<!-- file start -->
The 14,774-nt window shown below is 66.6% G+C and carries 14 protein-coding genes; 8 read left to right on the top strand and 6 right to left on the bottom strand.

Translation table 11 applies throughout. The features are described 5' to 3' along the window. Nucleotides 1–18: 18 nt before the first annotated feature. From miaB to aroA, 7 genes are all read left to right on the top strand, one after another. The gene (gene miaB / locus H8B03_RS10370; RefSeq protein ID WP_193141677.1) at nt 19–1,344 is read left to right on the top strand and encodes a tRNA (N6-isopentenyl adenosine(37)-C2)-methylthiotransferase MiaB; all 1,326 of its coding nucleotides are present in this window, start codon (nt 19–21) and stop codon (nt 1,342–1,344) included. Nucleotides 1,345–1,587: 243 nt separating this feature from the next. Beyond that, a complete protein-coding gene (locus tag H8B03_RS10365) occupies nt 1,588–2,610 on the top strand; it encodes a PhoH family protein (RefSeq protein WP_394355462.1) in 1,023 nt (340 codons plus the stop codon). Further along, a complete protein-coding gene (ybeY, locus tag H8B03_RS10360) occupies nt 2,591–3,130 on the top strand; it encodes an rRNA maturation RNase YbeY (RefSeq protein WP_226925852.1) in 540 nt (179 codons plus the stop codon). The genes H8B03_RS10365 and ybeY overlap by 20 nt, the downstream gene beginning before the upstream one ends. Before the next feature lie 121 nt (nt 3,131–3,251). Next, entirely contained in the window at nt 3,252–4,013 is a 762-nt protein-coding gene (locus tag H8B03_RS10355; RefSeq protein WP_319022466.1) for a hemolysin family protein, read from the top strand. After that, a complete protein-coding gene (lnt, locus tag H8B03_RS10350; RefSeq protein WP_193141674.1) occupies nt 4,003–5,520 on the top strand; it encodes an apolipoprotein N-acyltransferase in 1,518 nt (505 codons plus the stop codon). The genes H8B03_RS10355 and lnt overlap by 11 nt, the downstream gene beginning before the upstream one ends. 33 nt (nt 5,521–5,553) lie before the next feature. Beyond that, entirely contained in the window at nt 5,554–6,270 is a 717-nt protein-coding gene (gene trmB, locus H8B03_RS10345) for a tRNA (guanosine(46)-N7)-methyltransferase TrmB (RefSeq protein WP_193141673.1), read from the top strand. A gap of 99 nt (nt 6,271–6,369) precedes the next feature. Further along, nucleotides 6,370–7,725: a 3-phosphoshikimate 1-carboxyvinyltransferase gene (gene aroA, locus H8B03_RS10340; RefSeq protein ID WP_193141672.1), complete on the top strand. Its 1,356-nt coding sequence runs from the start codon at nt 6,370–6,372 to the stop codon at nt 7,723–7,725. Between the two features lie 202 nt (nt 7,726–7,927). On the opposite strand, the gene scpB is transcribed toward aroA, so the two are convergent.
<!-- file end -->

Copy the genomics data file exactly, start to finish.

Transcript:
The 14,774-nt window shown below is 66.6% G+C and carries 14 protein-coding genes; 8 read left to right on the top strand and 6 right to left on the bottom strand.

Translation table 11 applies throughout. The features are described 5' to 3' along the window. Nucleotides 1–18: 18 nt before the first annotated feature. From miaB to aroA, 7 genes are all read left to right on the top strand, one after another. The gene (gene miaB / locus H8B03_RS10370; RefSeq protein ID WP_193141677.1) at nt 19–1,344 is read left to right on the top strand and encodes a tRNA (N6-isopentenyl adenosine(37)-C2)-methylthiotransferase MiaB; all 1,326 of its coding nucleotides are present in this window, start codon (nt 19–21) and stop codon (nt 1,342–1,344) included. Nucleotides 1,345–1,587: 243 nt separating this feature from the next. Beyond that, a complete protein-coding gene (locus tag H8B03_RS10365) occupies nt 1,588–2,610 on the top strand; it encodes a PhoH family protein (RefSeq protein WP_394355462.1) in 1,023 nt (340 codons plus the stop codon). Further along, a complete protein-coding gene (ybeY, locus tag H8B03_RS10360) occupies nt 2,591–3,130 on the top strand; it encodes an rRNA maturation RNase YbeY (RefSeq protein WP_226925852.1) in 540 nt (179 codons plus the stop codon). The genes H8B03_RS10365 and ybeY overlap by 20 nt, the downstream gene beginning before the upstream one ends. Before the next feature lie 121 nt (nt 3,131–3,251). Next, entirely contained in the window at nt 3,252–4,013 is a 762-nt protein-coding gene (locus tag H8B03_RS10355; RefSeq protein WP_319022466.1) for a hemolysin family protein, read from the top strand. After that, a complete protein-coding gene (lnt, locus tag H8B03_RS10350; RefSeq protein WP_193141674.1) occupies nt 4,003–5,520 on the top strand; it encodes an apolipoprotein N-acyltransferase in 1,518 nt (505 codons plus the stop codon). The genes H8B03_RS10355 and lnt overlap by 11 nt, the downstream gene beginning before the upstream one ends. 33 nt (nt 5,521–5,553) lie before the next feature. Beyond that, entirely contained in the window at nt 5,554–6,270 is a 717-nt protein-coding gene (gene trmB, locus H8B03_RS10345) for a tRNA (guanosine(46)-N7)-methyltransferase TrmB (RefSeq protein WP_193141673.1), read from the top strand. A gap of 99 nt (nt 6,271–6,369) precedes the next feature. Further along, nucleotides 6,370–7,725: a 3-phosphoshikimate 1-carboxyvinyltransferase gene (gene aroA, locus H8B03_RS10340; RefSeq protein ID WP_193141672.1), complete on the top strand. Its 1,356-nt coding sequence runs from the start codon at nt 6,370–6,372 to the stop codon at nt 7,723–7,725. Between the two features lie 202 nt (nt 7,726–7,927). On the opposite strand, the gene scpB is transcribed toward aroA, so the two are convergent.